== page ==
In any event the Wade regime's close ties with the Islamic Republic will come in handy for the mullahs this week as Iran's domestic human rights record came up for its quadrennial examination before the United Nations Human Rights Council in Geneva. Iran was one of sixteen nations being looked at during the current session in a process called “Universal Periodic Review” (UPR). As part of the process, Iran submitted a report on itself which has been rebutted point-by-point by Amnesty International in a press release which characterized the Iranian filing as distorted in its portrayal of the situation in the country. After a three-hour “interactive dialogue” at the Human Rights Council, Iran's UPR process now goes to a troika of countries to consider and make recommendations. The three are Mexico, Pakistan, and, you guessed it, Senegal. Human rights advocates are not exactly holding their breath in anticipation of any further steps, even relatively toothless ones like the appointment of a “special rapporteur,” or monitor, to follow the rights situation in Iran.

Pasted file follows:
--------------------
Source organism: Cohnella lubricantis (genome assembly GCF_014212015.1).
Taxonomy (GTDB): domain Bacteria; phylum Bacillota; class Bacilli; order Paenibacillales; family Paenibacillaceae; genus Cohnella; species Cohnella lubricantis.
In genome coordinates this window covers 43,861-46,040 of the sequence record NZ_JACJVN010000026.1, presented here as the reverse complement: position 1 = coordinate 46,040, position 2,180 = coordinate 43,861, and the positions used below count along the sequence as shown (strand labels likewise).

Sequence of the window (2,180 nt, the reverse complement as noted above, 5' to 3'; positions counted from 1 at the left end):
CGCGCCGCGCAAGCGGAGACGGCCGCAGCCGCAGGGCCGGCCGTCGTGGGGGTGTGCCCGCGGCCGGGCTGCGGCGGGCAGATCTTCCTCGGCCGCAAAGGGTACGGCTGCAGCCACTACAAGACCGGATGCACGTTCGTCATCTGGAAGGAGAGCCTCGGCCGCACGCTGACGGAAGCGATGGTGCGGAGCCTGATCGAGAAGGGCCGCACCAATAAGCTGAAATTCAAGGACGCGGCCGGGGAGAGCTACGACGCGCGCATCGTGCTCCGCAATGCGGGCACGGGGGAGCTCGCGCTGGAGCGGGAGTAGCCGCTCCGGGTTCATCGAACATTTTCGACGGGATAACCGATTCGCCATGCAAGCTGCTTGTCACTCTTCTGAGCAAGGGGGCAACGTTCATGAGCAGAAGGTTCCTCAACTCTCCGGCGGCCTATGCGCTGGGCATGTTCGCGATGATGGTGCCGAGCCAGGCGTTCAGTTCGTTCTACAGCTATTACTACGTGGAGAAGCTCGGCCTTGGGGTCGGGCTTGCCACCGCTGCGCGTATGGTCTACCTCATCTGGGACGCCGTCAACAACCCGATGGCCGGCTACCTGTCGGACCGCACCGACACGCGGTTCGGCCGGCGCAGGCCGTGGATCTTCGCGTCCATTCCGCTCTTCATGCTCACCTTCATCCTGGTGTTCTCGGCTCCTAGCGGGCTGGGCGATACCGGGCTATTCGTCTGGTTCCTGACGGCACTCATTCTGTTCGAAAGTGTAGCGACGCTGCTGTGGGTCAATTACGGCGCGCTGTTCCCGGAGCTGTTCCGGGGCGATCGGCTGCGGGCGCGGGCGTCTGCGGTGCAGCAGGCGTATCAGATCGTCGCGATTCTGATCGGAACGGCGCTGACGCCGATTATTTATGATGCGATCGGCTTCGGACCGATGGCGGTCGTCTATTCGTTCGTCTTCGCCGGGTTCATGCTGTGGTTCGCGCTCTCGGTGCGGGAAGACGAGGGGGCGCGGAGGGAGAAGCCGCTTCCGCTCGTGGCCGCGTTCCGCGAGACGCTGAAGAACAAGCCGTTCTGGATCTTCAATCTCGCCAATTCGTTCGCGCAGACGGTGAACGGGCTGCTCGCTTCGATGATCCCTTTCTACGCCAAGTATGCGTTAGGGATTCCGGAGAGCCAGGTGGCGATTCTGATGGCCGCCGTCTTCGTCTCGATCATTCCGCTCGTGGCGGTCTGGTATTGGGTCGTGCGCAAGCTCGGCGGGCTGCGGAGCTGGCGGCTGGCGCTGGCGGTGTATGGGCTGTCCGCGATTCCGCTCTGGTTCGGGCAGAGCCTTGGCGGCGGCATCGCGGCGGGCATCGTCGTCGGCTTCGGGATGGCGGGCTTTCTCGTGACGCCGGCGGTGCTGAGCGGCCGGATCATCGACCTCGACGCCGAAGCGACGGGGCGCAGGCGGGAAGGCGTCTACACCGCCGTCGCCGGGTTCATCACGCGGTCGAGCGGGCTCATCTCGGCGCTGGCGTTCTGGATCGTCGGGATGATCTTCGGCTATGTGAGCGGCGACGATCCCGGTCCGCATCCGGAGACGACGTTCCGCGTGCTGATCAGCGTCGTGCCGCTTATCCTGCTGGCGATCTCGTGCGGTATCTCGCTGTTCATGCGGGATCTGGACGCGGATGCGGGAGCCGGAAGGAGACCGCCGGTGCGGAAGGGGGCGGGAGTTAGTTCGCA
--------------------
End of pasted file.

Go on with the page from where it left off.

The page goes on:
In addition to the political and economic ties, there has also been a quiet shift on the religious front in Senegal. For example, under Wade, permission was given for an Iranian cleric to build a traditional Shi'a seminary, or hawza, in Senegal, not far from the University of Dakar. At the Hawza al-Rasūl al-Akram, Senegalese youth are trained using Arabic-language Shi'a texts by mullahs trained in Iranian institutions. Already there is a small, but not insignificant, number of Senegalese Muslims who have been converted to Shi'a Islam through the efforts of these institutions and the whole raft of Iranian-sponsored “nongovernmental” organizations which the Wade regime has permitted to set up shop in Senegal, a country which, as I pointed out last month, is slated to receive some $540 million in American taxpayers' money over the next five years.